Are you constantly comparing your body with perfectly-sculpted figures of celebrities and fitness models, or feeling like you should be fitter than your friends? Sport Psychologist Josephine Perry explains how gratitude can improve your outlook.

It can feel intimidating to see on social media perfectly posed fitness models or celebrity figures. With other women looking great and seemingly glowing with energy, it can affect our confidence levels about how we look.

A survey conducted by Dove in 2016 that interviewed 10,500 women in 13 different countries showed that female body confidence was on the decline. Some 60 per cent of women believed they needed to meet ‘certain beauty standards’.

Another survey conducted by the website,, in association with OnePoll showed that 37 per cent of women didn’t wear a certain outfit due to low body confidence, while 22 per cent didn’t exercise for the same reason.

No comparison

We know deep down that behind the scenes that life is not as glossy as we see it on social media, but many of us have a natural anxiety when we talk about fitness. It is known as ‘reference anxiety’.

Reference anxiety is where we are constantly comparing our own achievements and status to others – and often, through no fault of our own, find ourselves wanting to be similar to others. With social media, other women with great bodies who are achieving amazing feats are constantly visible to us.

To counter this feeling we need to be thankful and acknowledge the good in our life. We need to discover gratitude. This works because gratitude inhibits envy. It’s very hard to envious when you feel grateful. Gratitude inhibits negative feelings and means we get to appreciate our own fitness feats, and stay happier, healthier and focused on our own pathway to success.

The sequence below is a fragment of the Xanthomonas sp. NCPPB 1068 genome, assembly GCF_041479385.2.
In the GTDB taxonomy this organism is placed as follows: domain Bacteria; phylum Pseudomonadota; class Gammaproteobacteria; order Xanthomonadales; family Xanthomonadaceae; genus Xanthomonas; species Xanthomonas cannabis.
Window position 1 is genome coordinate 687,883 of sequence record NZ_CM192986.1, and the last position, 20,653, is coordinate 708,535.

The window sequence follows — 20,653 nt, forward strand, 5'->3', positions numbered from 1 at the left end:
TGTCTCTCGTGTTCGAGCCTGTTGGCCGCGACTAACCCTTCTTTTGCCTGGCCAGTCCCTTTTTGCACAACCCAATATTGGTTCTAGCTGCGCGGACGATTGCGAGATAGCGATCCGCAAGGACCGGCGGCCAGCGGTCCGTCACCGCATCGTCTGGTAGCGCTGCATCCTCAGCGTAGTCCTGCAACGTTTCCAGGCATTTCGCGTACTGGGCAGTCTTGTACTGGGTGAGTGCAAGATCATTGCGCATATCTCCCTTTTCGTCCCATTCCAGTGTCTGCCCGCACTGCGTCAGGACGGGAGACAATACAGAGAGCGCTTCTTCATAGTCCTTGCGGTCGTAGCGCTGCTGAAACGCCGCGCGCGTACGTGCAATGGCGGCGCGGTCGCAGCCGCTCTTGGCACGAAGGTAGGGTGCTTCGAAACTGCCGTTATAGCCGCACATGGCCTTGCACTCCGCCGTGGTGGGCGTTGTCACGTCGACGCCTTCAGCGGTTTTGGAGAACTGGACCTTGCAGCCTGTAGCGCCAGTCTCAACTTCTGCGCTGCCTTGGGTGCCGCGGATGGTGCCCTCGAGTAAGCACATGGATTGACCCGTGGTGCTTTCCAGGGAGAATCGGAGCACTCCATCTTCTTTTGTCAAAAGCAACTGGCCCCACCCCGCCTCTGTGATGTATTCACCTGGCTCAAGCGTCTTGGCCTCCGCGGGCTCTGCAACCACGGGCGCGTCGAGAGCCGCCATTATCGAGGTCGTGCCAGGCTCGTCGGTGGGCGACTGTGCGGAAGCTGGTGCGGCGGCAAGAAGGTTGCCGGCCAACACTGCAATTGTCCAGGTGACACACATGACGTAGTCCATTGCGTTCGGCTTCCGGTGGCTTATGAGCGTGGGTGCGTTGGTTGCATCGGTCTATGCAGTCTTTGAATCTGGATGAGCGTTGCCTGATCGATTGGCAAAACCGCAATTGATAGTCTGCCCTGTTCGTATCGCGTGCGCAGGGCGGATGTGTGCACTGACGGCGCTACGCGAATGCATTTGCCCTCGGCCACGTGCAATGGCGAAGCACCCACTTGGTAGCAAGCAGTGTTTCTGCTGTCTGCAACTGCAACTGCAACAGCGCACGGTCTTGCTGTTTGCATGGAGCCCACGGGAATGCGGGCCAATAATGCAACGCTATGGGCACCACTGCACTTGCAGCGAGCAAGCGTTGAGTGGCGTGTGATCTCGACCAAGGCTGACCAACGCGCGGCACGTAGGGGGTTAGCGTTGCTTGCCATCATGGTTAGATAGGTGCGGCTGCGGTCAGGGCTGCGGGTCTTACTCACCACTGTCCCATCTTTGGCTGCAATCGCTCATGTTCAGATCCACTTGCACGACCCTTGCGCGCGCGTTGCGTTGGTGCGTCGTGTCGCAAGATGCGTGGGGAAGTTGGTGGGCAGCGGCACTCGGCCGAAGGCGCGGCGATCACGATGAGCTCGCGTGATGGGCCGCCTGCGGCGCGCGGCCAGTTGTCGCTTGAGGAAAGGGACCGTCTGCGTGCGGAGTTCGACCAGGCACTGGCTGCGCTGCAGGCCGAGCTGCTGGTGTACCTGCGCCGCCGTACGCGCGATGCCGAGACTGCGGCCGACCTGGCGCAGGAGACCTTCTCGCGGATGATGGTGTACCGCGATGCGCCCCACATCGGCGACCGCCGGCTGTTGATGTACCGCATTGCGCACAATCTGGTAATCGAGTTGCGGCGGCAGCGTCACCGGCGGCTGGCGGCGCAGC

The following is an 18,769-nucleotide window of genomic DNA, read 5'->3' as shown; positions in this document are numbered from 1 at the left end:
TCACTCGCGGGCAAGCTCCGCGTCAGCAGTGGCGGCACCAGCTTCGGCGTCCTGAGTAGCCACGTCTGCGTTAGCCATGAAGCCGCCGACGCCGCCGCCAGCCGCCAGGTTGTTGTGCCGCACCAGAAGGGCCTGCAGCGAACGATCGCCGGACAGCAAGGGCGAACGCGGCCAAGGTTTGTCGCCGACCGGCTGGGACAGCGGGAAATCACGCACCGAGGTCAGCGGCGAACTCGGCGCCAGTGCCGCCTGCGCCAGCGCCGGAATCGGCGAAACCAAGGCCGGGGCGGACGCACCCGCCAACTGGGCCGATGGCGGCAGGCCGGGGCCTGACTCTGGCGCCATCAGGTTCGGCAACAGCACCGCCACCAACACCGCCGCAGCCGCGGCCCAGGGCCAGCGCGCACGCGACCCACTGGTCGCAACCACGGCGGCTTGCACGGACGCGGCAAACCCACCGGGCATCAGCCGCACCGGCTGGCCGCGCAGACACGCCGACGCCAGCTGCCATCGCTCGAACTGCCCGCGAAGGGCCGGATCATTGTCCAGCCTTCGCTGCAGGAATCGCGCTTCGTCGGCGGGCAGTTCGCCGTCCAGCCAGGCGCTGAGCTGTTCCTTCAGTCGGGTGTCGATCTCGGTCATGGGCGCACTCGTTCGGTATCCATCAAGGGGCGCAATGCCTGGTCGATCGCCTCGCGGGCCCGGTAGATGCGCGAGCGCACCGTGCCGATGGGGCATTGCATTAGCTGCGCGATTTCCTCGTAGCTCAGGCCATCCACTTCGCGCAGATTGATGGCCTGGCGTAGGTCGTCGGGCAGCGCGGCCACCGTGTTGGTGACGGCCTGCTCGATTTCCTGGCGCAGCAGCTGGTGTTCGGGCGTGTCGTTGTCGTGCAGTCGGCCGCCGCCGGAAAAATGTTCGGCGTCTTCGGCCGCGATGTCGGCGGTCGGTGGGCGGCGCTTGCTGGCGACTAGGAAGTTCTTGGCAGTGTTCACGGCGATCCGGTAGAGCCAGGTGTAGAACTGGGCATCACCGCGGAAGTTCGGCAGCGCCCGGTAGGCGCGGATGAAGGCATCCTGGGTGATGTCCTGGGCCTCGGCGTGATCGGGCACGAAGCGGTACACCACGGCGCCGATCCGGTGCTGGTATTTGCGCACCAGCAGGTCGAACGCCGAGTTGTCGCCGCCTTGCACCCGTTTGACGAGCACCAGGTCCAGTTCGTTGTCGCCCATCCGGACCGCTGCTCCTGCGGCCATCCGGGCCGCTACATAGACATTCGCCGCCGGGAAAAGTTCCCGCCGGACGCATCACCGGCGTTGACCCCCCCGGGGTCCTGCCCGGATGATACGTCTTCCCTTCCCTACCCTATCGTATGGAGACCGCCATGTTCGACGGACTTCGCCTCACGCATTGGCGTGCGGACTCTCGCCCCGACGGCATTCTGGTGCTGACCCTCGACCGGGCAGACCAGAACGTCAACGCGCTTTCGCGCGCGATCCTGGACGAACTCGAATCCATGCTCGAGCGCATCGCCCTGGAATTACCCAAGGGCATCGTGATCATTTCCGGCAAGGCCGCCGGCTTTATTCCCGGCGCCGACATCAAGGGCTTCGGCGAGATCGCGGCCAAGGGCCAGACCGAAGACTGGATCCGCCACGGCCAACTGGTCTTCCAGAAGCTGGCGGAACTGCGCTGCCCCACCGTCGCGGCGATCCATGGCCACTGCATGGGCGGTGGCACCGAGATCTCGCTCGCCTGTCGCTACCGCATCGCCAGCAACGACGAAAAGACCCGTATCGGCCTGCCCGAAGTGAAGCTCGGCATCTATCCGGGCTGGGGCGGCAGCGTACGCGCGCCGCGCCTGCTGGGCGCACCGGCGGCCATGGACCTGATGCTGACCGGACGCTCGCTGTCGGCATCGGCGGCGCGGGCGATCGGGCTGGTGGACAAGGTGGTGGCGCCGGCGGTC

Some of us are born with a gratitude trait. Some people find this gratitude from spirituality. However, many of us need to be a bit more proactive and purposely develop a grateful mindset.

Developing gratitude

When we develop gratitude into a mindset it starts to sit within a psychological framework that directs our attention towards reasons to be thankful. This means we become more aware of the good things in our life. Instead of focusing on how your nemesis did a double spin class, you can be grateful you got to ride outside while chatting to a friend.

Dr Amy Whitehead is an Associate Professor in Sport Psychology and Coaching at Liverpool John Moores University. She says that using gratitude helps you make exercise a habit. ‘Focusing on all the things that you are grateful for in relation to exercise can help generate positive feelings towards the activity, which in turn will make you more motivated to engage,’ she says.

Deeper relationships

Gratitude towards others helps us build deeper, more intense relationships. It pulls us closer to the people we spend time with, so we have more support when we need it, feel more comfortable exercising with others and we become more aware of kindness when it is offered to us. When researchers looked at 24 different personality strengths, they found gratitude was in the top three for influencing how happy we are and accounts for near 20 per cent of our happiness levels.

As well as improving our positive feelings, gratitude reduces our negative thoughts, meaning we are less likely to suffer from depression, anxiety, stress or burnout. It is thought to do this because we make better choices over which coping mechanisms we use so we are better equipped to cope with the stress. Instead of dealing with stress by hiding away we might go out running, or instead of avoiding people we might ask a friend to come to yoga with us.

Improved fitness

 It improves our fitness levels too. A US study found that when people kept a weekly gratitude journal they increased the amount they exercised by 40 minutes per week. Random gratitude sessions help too. When Teri McKeever, the head coach for the University of California Swim Team, started her practice sessions by asking her swimmers to write down ten things they were grateful for she says: ‘Those practices are always more productive, cohesive and enjoyable for all of us.’